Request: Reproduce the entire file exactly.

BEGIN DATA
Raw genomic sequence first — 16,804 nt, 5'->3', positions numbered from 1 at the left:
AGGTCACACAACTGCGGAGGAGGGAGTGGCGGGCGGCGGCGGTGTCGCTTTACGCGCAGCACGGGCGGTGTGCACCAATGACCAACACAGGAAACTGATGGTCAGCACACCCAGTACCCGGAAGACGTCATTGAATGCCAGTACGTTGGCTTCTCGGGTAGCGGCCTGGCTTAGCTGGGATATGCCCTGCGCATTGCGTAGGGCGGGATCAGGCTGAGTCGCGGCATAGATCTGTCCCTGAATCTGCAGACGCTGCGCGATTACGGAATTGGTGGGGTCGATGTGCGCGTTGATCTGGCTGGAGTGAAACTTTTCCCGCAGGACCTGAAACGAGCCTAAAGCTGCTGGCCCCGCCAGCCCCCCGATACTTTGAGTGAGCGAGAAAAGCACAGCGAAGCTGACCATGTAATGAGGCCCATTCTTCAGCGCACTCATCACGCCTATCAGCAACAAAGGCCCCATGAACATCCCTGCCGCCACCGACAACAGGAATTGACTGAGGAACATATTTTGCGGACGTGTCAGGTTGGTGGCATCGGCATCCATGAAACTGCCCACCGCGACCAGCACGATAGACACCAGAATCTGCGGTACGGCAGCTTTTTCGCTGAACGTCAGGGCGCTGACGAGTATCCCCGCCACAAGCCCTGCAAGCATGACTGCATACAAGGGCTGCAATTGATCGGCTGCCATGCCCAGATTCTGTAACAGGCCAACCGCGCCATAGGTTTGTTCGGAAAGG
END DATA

Raw genomic sequence first — 16,804 nt, 5'->3', positions numbered from 1 at the left:
AGGTCACACAACTGCGGAGGAGGGAGTGGCGGGCGGCGGCGGTGTCGCTTTACGCGCAGCACGGGCGGTGTGCACCAATGACCAACACAGGAAACTGATGGTCAGCACACCCAGTACCCGGAAGACGTCATTGAATGCCAGTACGTTGGCTTCTCGGGTAGCGGCCTGGCTTAGCTGGGATATGCCCTGCGCATTGCGTAGGGCGGGATCAGGCTGAGTCGCGGCATAGATCTGTCCCTGAATCTGCAGACGCTGCGCGATTACGGAATTGGTGGGGTCGATGTGCGCGTTGATCTGGCTGGAGTGAAACTTTTCCCGCAGGACCTGAAACGAGCCTAAAGCTGCTGGCCCCGCCAGCCCCCCGATACTTTGAGTGAGCGAGAAAAGCACAGCGAAGCTGACCATGTAATGAGGCCCATTCTTCAGCGCACTCATCACGCCTATCAGCAACAAAGGCCCCATGAACATCCCTGCCGCCACCGACAACAGGAATTGACTGAGGAACATATTTTGCGGACGTGTCAGGTTGGTGGCATCGGCATCCATGAAACTGCCCACCGCGACCAGCACGATAGACACCAGAATCTGCGGTACGGCAGCTTTTTCGCTGAACGTCAGGGCGCTGACGAGTATCCCCGCCACAAGCCCTGCAAGCATGACTGCATACAAGGGCTGCAATTGATCGGCTGCCATGCCCAGATTCTGTAACAGGCCAACCGCGCCATAGGTTTGTTCGGAAAGG